Could Your Best Instagram Pic Land You in Big Legal Trouble?

Your OOTD might be great, but be careful which graffiti walls you pose in front of. (Photo: Getty Images)
Your OOTD might be great, but be careful which graffiti walls you pose in front of. (Photo: Getty Images)

Even the most novice style blogger knows that in the perfect Instagram shot, nailing the outfit is only half the battle. Requisite, too, is the right backdrop so that your carefully curated clothes pop.

Social media’s biggest fashion “influencers” often look for a dynamic graffiti wall to pose in front of, but what they may not realize is that their Instagram shots could land them in legal trouble.

“If an influencer takes a photo that contains another party’s copyright protected work, she is making a reproduction and that is a copyright violation (absent any viable fair use claims), regardless of whether or not he/she profits from that photo,” explains Julie Zerbo, editor in chief of the Fashion Law. “It is worth noting, though, that if the influencer does, in fact, profit from the post, the copyright owner of the original work may claim damages in connection therewith.”

It may seem odd that a mural in a public space (i.e., a graffiti wall) is subject to copyright law, but it turns out that any legally done artwork that is commissioned, say by a city or property owner, is protected.

In 2012, the city of Hollywood, Fla., commissioned a series of public art by local graffiti artists, calling it the Downtown Hollywood Mural Project. The project, which features more than 20 murals throughout the downtown area, is a source of tourism for the small municipality and a source of publicity for the artists involved.

Working it out

A post shared by mayahayuk (@mayahayuk) on Nov 30, 2013 at 11:57am PST

But some artists who have been involved with the project and neighboring mural projects in Miami (a hotbed for local street artists) have had their work misused for commercial purposes without their permission, including by retail brands that have profited from the ripoffs.

For example, American Eagle attempted to recreate work by artist David Anasagasti, aka Ahol Sniffs Glue, in a major advertising campaign online and across billboards. Anasagasti sued American Eagle in 2014, and the two parties resolved the legal battle by reaching an undisclosed settlement.

That wouldn’t be the first or last case of copyright infringement to face a fashion brand. As the Fashion Law points out, Coach was sued by artist Maya Hayuk, whose graffiti work is well-known among artists in downtown Manhattan. And Hayuk is among the most tenacious when it comes to protecting her work, also pursuing legal action against Urban Outfitters, the musician Sara Bareilles, and Starbucks; she says they have all used her work without permission.

To be sure, there are some brands that approach the use of street art sensibly. DKNY, for example, commissioned its own street art for a 2017 “Find Bella Hadid” campaign in New York City, one the brand hoped would attract young millennial shoppers and prolific Instagram users.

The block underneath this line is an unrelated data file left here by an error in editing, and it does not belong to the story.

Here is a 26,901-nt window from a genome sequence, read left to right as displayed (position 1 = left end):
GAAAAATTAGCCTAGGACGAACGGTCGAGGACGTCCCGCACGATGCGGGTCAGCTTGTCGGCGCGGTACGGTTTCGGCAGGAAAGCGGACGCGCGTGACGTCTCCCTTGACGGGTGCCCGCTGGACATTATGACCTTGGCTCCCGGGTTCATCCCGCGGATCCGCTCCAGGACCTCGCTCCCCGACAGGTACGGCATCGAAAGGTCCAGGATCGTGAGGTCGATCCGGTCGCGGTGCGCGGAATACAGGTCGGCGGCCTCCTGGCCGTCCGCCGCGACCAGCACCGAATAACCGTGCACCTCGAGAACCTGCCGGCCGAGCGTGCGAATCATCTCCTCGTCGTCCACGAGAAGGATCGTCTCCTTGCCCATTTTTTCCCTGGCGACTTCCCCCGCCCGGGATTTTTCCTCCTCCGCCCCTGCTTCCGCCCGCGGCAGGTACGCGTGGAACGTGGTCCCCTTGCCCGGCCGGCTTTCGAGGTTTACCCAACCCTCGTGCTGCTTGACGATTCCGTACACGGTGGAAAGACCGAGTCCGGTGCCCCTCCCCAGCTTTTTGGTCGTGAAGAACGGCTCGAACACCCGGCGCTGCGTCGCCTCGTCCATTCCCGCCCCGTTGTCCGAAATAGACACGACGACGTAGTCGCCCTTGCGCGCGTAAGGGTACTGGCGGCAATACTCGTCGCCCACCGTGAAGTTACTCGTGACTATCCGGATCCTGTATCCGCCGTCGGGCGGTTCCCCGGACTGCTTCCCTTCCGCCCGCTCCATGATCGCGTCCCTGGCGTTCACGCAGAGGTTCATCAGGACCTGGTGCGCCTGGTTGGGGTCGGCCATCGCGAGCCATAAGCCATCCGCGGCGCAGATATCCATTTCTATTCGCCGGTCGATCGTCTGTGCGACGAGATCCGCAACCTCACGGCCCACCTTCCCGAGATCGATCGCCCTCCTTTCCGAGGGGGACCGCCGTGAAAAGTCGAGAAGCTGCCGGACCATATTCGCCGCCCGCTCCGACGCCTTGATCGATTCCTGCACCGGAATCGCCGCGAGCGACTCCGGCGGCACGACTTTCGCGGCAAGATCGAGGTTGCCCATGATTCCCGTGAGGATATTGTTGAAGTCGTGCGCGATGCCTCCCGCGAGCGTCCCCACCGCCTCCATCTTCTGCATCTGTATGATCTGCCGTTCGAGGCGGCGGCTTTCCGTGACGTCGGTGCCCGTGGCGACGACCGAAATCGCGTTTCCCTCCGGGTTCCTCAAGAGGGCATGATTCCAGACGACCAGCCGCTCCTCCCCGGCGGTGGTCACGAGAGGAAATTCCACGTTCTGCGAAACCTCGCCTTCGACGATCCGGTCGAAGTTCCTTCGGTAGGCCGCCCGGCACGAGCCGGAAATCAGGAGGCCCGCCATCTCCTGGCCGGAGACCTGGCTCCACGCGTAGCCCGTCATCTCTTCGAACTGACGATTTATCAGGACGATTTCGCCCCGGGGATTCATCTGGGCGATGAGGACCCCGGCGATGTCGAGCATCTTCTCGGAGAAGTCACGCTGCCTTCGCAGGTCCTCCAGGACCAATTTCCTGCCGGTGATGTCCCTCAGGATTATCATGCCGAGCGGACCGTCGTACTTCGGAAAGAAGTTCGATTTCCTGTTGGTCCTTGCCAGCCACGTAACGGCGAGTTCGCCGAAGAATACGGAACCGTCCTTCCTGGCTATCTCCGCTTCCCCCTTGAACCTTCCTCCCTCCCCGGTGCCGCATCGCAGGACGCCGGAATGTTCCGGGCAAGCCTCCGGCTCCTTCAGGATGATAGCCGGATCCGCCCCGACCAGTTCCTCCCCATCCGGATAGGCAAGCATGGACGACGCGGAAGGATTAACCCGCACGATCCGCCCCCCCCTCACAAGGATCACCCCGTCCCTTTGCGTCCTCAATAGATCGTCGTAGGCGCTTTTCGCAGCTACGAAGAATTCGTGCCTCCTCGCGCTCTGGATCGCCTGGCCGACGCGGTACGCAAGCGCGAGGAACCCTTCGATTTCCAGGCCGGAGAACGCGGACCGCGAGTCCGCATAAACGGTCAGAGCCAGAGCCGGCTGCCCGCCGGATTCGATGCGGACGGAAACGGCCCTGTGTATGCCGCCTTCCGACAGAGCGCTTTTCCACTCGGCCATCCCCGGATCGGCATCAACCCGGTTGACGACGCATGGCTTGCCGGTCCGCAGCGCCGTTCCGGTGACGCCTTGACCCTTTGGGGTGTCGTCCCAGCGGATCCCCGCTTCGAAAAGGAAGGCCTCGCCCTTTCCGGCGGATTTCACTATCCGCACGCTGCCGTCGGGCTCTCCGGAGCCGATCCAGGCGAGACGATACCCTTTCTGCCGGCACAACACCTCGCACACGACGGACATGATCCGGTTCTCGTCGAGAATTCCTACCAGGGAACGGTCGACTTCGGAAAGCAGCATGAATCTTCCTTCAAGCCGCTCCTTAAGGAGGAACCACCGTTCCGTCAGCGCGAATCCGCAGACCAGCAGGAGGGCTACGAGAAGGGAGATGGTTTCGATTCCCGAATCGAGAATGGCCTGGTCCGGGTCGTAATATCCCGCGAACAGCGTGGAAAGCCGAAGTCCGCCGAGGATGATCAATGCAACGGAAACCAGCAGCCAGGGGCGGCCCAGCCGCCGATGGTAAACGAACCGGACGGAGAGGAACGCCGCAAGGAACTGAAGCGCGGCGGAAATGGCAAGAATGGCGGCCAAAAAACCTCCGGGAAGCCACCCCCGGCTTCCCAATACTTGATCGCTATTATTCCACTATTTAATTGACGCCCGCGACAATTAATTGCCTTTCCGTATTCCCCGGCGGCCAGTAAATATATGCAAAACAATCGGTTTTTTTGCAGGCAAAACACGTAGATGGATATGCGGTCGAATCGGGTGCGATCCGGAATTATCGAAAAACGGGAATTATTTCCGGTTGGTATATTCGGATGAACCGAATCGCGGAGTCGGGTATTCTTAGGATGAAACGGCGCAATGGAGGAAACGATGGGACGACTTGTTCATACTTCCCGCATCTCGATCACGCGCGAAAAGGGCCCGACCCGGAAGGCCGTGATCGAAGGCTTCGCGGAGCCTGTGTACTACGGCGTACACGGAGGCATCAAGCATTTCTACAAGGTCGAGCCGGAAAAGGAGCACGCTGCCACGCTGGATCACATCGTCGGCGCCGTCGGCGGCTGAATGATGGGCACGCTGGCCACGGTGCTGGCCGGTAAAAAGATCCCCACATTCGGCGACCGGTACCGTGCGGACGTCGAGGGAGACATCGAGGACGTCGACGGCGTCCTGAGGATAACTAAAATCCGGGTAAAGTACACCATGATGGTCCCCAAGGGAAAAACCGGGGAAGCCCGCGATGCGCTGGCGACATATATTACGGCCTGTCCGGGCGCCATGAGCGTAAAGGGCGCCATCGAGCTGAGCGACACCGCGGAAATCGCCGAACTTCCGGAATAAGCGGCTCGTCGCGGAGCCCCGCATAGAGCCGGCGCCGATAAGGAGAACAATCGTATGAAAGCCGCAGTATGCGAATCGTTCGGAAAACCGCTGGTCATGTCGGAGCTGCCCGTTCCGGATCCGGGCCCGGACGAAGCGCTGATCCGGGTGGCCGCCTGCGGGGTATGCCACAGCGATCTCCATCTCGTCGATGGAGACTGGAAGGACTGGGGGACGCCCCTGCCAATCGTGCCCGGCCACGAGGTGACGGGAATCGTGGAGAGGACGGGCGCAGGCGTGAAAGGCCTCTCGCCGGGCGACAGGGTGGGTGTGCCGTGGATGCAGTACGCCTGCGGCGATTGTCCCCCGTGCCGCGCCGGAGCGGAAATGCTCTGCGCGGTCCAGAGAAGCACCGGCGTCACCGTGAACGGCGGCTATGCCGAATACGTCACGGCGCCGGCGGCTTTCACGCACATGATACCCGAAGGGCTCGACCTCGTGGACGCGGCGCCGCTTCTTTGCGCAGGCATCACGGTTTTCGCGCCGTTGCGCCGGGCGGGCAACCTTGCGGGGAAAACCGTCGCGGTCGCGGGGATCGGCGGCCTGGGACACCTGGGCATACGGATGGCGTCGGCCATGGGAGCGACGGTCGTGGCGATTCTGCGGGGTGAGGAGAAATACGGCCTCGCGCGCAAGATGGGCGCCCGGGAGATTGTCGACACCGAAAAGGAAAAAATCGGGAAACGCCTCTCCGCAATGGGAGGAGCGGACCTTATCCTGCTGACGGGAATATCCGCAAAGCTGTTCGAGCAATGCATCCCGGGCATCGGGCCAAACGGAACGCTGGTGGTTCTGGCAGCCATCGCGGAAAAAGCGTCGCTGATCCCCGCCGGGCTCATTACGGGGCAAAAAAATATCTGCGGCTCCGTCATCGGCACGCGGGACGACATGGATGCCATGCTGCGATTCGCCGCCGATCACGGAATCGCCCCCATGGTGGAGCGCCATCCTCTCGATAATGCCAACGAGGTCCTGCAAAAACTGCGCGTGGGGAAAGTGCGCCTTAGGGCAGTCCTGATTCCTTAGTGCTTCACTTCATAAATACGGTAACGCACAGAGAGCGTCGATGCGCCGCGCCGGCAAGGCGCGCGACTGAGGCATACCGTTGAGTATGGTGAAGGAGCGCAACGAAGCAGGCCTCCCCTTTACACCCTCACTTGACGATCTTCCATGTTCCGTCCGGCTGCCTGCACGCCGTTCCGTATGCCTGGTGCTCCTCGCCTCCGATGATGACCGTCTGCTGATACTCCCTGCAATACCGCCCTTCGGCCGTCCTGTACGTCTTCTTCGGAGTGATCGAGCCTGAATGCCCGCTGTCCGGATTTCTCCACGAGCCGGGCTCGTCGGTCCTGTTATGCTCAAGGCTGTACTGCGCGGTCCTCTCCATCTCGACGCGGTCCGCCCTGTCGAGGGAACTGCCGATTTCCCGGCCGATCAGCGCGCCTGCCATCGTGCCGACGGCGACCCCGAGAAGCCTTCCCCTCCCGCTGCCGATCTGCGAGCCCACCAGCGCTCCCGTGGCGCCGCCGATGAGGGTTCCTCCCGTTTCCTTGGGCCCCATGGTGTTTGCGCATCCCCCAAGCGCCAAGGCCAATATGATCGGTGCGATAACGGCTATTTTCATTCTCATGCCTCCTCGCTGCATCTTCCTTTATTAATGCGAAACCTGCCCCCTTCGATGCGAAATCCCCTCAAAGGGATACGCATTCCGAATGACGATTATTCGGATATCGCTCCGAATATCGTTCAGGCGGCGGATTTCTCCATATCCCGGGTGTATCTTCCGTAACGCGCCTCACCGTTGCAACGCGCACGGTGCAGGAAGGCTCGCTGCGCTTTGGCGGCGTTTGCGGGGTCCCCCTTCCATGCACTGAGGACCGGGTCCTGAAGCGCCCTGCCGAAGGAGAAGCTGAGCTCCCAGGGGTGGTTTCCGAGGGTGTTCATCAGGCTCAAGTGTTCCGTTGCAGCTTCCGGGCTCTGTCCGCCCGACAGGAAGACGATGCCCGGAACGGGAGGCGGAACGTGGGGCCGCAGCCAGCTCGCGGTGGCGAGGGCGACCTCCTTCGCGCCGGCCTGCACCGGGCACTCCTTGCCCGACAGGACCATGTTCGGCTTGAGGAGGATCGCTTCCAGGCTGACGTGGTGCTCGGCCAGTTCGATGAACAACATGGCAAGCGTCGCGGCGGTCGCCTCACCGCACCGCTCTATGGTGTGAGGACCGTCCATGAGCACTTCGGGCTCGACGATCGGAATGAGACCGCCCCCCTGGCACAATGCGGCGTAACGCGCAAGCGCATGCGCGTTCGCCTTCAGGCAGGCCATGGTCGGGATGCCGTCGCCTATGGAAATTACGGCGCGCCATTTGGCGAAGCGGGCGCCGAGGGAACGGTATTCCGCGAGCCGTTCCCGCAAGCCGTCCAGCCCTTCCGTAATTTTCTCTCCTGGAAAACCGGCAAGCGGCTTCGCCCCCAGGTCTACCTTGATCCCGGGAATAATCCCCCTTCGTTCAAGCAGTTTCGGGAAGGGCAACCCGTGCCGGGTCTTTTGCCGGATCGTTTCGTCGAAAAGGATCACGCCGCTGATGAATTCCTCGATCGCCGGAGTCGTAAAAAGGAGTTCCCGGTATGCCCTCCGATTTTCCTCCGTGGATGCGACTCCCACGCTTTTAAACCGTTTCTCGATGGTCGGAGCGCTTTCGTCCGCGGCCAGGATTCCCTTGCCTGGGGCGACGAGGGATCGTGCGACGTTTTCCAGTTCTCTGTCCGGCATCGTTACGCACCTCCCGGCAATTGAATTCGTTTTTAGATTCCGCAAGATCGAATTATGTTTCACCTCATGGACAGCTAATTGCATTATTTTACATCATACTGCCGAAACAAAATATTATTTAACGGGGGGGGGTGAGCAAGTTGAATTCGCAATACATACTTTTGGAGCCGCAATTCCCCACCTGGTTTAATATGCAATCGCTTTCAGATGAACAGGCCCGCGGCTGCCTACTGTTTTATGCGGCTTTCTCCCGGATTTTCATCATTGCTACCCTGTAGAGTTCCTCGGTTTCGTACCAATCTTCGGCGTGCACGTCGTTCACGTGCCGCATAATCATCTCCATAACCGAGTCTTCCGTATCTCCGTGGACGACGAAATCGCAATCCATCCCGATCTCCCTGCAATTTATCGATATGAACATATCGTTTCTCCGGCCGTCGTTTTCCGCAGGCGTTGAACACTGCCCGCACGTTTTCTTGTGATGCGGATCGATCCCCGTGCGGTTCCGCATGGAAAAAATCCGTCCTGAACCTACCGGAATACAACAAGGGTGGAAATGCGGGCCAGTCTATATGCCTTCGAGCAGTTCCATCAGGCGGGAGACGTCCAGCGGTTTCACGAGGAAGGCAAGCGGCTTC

While social media may compound the copyright infringement problem, it also helps artists keep an eye out for misuse. Instagram users technically own the photos and videos they post, but if they’re using another artist’s work in a post from which they might profit they could be setting themselves up for a legal fight against artists like Hayuk.

Instagram did not provide data for how frequently copyright infringement happens on its platform, but a spokesperson told Yahoo Style in an email: “Instagram takes intellectual property rights seriously and we work quickly to remove infringing images when they’re reported by the person or organization who owns the rights. If a rights holder sees their image being improperly used on Instagram, they can file a complaint and we will promptly evaluate and take the appropriate action.”

It’s difficult to pinpoint how frequently this happens, and there’s little data surrounding how much artists stand to lose from the matter. In the complaints Hayuk filed against Starbucks and Coach, she sought $150,000 in damages each. But depending on how much is at stake for the artists — or how big the infringing party is — legal action may not be worth it. That’s especially true when an artist hasn’t filed for copyright protection.

Douglas Hoekzema, a 37-year-old full-time artist who goes by the name HOXXOH, has completed dozens of murals for festivals and real estate developers, and said the pay ranges anywhere from $2,000 to $60,000, depending on the scale. That compares to an influencer who might make $10,000 from a single Instagram post.

Hoekzema said he hasn’t copyrighted his work, but is protected by the Creative Commons. He also said his talent agency’s legal team is at his disposal. Still, he isn’t eager to sue those who rip off his work.

“I could get more people interested in my work if [fashion bloggers] did the respectful thing of giving credit where it’s due,” Hoekzema said. “But everyone is suit-hungry. It’s a mess, it’s ugly, and it’s a waste of energy no matter how much you get paid [if you win].”

So what are best practices when it comes to those coveted Instagram shots? Regardless of whether you’re an influencer being paid for your posts, you should always tag an artist if a signature is identifiable in the bottom corner of a mural, said Jill Weisberg, project manager for the Downtown Hollywood Mural Project.

I do try very hard to credit artists when I am photographing. I feel that it helps give me credibility, and it also makes it easier for other people to find out more information about the artist,” Weisberg said. “This is exactly what I would want to happen when people photograph my work.”

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Alexandra Mondalek is a writer for Yahoo Style + Beauty. Follow her on Twitter @amondalek.